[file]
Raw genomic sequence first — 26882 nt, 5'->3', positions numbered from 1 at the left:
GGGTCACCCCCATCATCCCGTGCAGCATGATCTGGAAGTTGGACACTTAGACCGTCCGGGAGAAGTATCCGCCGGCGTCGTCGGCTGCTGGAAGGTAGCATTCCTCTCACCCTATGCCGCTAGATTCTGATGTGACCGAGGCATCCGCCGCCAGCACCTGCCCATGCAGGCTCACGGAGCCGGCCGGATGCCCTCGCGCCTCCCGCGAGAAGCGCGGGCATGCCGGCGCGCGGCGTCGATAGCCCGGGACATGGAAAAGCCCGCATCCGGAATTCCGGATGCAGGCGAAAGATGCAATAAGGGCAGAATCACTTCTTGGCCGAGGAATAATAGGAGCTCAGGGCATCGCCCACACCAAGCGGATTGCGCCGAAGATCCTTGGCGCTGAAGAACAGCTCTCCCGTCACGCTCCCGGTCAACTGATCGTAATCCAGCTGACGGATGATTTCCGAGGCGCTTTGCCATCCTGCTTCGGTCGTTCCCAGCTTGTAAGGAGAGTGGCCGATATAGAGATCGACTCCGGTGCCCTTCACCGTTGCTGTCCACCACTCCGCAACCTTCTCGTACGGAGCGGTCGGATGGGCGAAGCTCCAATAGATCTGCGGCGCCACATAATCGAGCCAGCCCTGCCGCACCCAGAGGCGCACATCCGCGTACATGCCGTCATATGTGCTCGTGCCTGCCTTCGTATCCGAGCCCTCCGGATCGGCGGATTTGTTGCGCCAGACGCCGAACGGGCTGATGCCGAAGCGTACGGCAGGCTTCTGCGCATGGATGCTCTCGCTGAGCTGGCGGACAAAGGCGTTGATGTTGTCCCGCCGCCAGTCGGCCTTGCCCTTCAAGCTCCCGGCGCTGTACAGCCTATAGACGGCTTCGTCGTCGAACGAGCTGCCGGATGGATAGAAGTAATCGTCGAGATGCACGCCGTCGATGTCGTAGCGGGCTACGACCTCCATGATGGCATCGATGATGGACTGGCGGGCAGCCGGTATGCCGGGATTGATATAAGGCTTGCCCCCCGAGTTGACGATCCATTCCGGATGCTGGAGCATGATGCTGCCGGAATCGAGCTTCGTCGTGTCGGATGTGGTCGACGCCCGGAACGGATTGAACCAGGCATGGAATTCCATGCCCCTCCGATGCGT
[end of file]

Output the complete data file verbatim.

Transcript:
Raw genomic sequence first — 26882 nt, 5'->3', positions numbered from 1 at the left:
GGGTCACCCCCATCATCCCGTGCAGCATGATCTGGAAGTTGGACACTTAGACCGTCCGGGAGAAGTATCCGCCGGCGTCGTCGGCTGCTGGAAGGTAGCATTCCTCTCACCCTATGCCGCTAGATTCTGATGTGACCGAGGCATCCGCCGCCAGCACCTGCCCATGCAGGCTCACGGAGCCGGCCGGATGCCCTCGCGCCTCCCGCGAGAAGCGCGGGCATGCCGGCGCGCGGCGTCGATAGCCCGGGACATGGAAAAGCCCGCATCCGGAATTCCGGATGCAGGCGAAAGATGCAATAAGGGCAGAATCACTTCTTGGCCGAGGAATAATAGGAGCTCAGGGCATCGCCCACACCAAGCGGATTGCGCCGAAGATCCTTGGCGCTGAAGAACAGCTCTCCCGTCACGCTCCCGGTCAACTGATCGTAATCCAGCTGACGGATGATTTCCGAGGCGCTTTGCCATCCTGCTTCGGTCGTTCCCAGCTTGTAAGGAGAGTGGCCGATATAGAGATCGACTCCGGTGCCCTTCACCGTTGCTGTCCACCACTCCGCAACCTTCTCGTACGGAGCGGTCGGATGGGCGAAGCTCCAATAGATCTGCGGCGCCACATAATCGAGCCAGCCCTGCCGCACCCAGAGGCGCACATCCGCGTACATGCCGTCATATGTGCTCGTGCCTGCCTTCGTATCCGAGCCCTCCGGATCGGCGGATTTGTTGCGCCAGACGCCGAACGGGCTGATGCCGAAGCGTACGGCAGGCTTCTGCGCATGGATGCTCTCGCTGAGCTGGCGGACAAAGGCGTTGATGTTGTCCCGCCGCCAGTCGGCCTTGCCCTTCAAGCTCCCGGCGCTGTACAGCCTATAGACGGCTTCGTCGTCGAACGAGCTGCCGGATGGATAGAAGTAATCGTCGAGATGCACGCCGTCGATGTCGTAGCGGGCTACGACCTCCATGATGGCATCGATGATGGACTGGCGGGCAGCCGGTATGCCGGGATTGATATAAGGCTTGCCCCCCGAGTTGACGATCCATTCCGGATGCTGGAGCATGATGCTGCCGGAATCGAGCTTCGTCGTGTCGGATGTGGTCGACGCCCGGAACGGATTGAACCAGGCATGGAATTCCATGCCCCTCCGATGCGT